>TV Round-Up

>It’s been a while since I’ve done one of these…and while I won’t do an episode-by-episode commentary on the shows I talk about here, I will offer SPOILERS for all the episodes aired this season. So, if you haven’t seen them all, turn back now.

Flash Forward
When I first heard rumblings about this series, I immediately ran out, found and read the original novel by Robert J. Sawyer. Which may or may not be helping things here.

Sawyer himself has come out and said that the book and the series are two different animals. And that they both start from the same point, but will both end in different places.

I can accept that because the premise is a strong, solid one and I can see how they’re building the series around it. But that said, I’m still not quite sold on the series.

The pilot was great–well, at least the first half. But the last two episodes haven’t quite been as great. One niggling thing is that the world seems to have gone back to normal a bit too quickly. I’d love to see more of the fallout of these events and the impact it’s having. I find it hard to believe that this global event would and could occur without a bit more fallout. I guess we’re seeing people with crucial jobs that would have to keep going after such an event, but I still feel like some thing are happening too quickly…for example, Aaron’s being able to exhume the remains of his daughter and run the DNA test. Earlier in the episode, we hear about the mass deaths from the event and the funerals and services taking place. So it seems a bit of a stretch that they’d have time to exhume the remains and run the DNA test in the time shown on screen. Of course, this is TV and things happen for the dramatic narrative reasons and not based on reality…but it still bugs me.

My other big thought is about the nature of the flashes. I am enjoying the reactions to them and how each person interprest their future reality differently. Back to Aaron, I find myself wondering if his vision isn’t being filtered by his current knowledge. Could the woman he sees be someone who looks a lot like his daughter and becuase he doesn’t know the circumstances leading up to the flash, he believes it to be her? Or is she part of the Mosiac and that explains why she’s alive? (I think the second one is going to be far more likely, at this point.) Also, I still struggle with the time line for Dimitri’s finacee…if he dies on March 15, would she be marrying someone else by the end of April?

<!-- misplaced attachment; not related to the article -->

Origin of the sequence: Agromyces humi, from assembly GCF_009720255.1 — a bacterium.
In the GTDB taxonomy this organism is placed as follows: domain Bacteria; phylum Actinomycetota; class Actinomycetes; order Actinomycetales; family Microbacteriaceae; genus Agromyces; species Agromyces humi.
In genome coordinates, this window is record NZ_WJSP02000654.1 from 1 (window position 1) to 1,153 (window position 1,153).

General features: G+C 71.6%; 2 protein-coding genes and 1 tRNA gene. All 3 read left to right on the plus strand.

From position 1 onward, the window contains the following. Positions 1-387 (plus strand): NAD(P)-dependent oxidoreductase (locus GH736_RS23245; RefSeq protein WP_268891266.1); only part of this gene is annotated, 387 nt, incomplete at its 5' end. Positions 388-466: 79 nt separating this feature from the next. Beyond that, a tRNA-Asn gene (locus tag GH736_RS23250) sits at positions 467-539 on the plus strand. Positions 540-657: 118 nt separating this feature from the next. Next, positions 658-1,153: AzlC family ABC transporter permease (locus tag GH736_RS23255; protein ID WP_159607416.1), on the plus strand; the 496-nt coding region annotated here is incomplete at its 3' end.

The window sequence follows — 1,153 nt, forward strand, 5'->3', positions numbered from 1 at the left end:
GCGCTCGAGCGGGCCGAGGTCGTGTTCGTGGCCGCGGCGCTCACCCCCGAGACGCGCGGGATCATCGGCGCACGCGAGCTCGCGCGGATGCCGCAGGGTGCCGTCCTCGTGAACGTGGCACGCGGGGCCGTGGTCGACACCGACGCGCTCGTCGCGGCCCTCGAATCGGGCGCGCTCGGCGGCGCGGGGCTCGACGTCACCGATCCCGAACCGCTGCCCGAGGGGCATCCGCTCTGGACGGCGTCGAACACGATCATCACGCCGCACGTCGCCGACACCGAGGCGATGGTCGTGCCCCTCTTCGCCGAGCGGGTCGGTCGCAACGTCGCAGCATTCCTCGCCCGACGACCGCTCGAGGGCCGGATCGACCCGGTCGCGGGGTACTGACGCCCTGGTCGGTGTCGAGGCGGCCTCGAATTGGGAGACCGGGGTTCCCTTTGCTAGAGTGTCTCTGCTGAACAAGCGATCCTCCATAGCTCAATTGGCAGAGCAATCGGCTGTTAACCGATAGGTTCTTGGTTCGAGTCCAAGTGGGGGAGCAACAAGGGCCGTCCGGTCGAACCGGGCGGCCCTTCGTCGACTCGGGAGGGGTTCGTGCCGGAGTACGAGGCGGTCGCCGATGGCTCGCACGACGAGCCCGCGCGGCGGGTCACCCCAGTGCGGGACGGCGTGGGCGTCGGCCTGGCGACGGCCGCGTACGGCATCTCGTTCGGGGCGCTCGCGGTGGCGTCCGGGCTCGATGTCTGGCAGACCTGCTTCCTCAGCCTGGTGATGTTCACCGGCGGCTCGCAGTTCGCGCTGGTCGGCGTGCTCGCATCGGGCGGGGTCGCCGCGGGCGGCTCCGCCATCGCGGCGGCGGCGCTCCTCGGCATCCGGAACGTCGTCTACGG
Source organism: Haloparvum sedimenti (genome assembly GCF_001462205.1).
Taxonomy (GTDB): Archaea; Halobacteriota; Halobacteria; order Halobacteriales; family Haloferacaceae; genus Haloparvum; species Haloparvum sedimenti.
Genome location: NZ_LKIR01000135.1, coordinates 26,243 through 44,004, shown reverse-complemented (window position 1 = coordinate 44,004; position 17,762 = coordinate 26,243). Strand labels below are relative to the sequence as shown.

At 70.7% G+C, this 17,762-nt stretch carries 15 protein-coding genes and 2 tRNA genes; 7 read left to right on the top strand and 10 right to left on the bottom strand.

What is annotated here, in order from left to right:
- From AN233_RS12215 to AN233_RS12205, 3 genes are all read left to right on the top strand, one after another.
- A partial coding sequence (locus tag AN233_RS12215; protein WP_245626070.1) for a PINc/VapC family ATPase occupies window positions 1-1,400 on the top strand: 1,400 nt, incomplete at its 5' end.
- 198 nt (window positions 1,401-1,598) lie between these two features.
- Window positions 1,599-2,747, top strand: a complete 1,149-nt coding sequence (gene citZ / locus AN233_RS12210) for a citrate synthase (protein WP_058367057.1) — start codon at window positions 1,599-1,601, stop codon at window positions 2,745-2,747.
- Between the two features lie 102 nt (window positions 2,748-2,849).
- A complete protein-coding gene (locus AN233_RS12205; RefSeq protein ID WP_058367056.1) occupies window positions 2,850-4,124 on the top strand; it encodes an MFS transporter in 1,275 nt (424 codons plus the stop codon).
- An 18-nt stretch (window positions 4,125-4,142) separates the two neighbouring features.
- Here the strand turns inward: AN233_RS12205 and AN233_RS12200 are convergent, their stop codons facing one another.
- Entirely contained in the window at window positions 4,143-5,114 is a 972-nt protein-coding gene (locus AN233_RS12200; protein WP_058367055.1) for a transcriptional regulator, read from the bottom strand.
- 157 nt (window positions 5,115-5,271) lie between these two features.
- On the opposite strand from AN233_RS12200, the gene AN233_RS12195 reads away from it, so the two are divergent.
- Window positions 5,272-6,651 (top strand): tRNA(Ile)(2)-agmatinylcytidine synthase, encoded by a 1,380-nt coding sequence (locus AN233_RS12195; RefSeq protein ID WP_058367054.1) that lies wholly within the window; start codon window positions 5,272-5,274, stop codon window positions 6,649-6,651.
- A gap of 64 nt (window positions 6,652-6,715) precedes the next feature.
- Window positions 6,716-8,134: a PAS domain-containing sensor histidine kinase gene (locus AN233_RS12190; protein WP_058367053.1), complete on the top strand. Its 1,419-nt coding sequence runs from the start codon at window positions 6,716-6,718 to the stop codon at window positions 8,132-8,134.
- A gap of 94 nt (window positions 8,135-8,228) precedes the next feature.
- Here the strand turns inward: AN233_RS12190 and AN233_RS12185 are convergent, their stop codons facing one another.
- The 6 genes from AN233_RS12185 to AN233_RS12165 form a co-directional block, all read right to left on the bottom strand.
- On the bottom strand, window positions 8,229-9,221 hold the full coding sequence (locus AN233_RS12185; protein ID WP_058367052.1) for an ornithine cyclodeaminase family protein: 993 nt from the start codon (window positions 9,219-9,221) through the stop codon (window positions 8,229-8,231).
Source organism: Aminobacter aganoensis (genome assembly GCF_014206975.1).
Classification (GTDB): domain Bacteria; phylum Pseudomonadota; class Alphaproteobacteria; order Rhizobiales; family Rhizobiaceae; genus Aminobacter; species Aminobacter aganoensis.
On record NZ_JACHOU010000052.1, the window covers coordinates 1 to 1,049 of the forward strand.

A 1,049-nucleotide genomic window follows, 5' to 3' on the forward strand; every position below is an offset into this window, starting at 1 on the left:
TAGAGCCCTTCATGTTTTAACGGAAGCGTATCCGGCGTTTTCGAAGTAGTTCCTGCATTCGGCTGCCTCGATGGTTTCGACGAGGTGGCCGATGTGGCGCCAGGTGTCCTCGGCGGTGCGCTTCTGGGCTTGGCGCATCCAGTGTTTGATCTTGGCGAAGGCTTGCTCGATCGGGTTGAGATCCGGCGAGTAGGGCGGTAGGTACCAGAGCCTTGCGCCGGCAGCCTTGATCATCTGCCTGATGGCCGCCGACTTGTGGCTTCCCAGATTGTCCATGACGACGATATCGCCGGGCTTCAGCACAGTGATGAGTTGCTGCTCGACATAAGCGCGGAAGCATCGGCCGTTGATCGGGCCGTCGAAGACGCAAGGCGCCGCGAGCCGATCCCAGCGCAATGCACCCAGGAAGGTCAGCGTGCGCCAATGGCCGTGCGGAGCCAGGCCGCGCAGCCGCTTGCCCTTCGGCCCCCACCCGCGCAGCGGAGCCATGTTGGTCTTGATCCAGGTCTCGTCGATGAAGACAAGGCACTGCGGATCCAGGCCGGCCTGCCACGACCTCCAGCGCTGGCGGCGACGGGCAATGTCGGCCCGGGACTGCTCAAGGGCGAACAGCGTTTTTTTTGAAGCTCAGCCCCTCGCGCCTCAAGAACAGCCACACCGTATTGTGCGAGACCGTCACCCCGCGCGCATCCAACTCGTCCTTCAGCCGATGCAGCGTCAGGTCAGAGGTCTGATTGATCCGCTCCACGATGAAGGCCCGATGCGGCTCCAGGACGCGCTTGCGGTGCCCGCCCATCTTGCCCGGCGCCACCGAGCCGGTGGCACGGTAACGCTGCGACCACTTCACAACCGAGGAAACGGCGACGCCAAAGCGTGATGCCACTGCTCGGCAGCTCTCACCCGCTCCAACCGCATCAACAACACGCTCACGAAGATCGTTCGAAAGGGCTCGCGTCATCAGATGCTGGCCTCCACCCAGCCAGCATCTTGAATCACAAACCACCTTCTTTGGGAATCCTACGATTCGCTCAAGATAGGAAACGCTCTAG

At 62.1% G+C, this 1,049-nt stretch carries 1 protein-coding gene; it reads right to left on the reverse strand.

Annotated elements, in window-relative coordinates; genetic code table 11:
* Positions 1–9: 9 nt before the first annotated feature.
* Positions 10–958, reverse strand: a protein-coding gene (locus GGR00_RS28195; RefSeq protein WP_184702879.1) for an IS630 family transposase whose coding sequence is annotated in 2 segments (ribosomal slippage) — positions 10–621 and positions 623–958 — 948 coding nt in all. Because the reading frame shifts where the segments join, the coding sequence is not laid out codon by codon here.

Of course, we could find out that the Mosiac was able to keep some people from seeing things in their flash because what they may see would deter whatever secret agenda they have. Maybe I’m giving them too much credit….but we don’t know too much about this whole thing yet.

And while the series hasn’t quite achieve the same level of cool that “Lost” did early on, I have to recall that “Lost” wasn’t really “Lost” until the first Locke episode. So, I’m willing to give it time and I’m encouraged by what I’ve seen and knowing they have a long-term plan.

Despite my criticisms, there is still a lot more I like about the show than things I don’t. So, it’s on the watching rotation for now.

Heroes — Redemption
I know some of you are probably asking–why do you keep watching? The honest answer is that they do just enough to keep me marginally interested or curious. Plus they run a lot of ads during Sunday Night football and the promos always look better than the episode. Of the four installments we’ve had this year, only last week’s “Acceptance” was really worth the time and effort. Written by Bryan Fuller, it shows just how good a grasp he has on how this show can and should work and that he can write for these characters without it being overly cliched or stilted. I still don’t accept that Hiro has been reduced to Sam Beckett Jr and we’re now rewatching “Quantum Leap” there.

And I still think that killing off Sylar once and for all would have been a better idea than having his memory wiped out again and him having to remember who he is. I’ve said it before and I’ll say it again–having Sylar around as an all-powerful bad guy simply throws off the curve too much. Either you have to reduce his powers to stop him, thus making him look ineffective or you have to tweak other characters’ powers too much in order to take out whatever threat he poses. And now he’s at the wacky carnival, where he can add powers willy-nilly. I’m not sure how that will develop and I’m not sure why Samuel would want the guy on his team or part of his family. Does he really think he can be the one who reaches to and rehabs Sylar? Because we all know at somepoint that Sylar in Parkman’s head will merge with Sylar without memory and it will be hellbent for destruction yet again.

I know the show loves Zachary Quinto and he starred in a really big movie this summer. But that doesn’t justify keeping this character around.

And don’t get me started on the incredible hail-mary play for ratings that the whole Claire is kissed by roommate is turning out to be. I think a large part of it is that the show is doing this out of some kind of desparation move for publicity and not because this storyline has actually been well thought out or naturally comes out of some kind of character development. I find myself thinking back to “Buffy” here and the whole Willow/Tara plotline and seeing how that was allowed to develop at the right pace and was actually something that felt natural for the character of Willow based on where she was at that point in the series.

But “Buffy” had Joss Whedon and “Heroes” has Tim Kring, who can’t hold a candle to the brilliance of Whedon.

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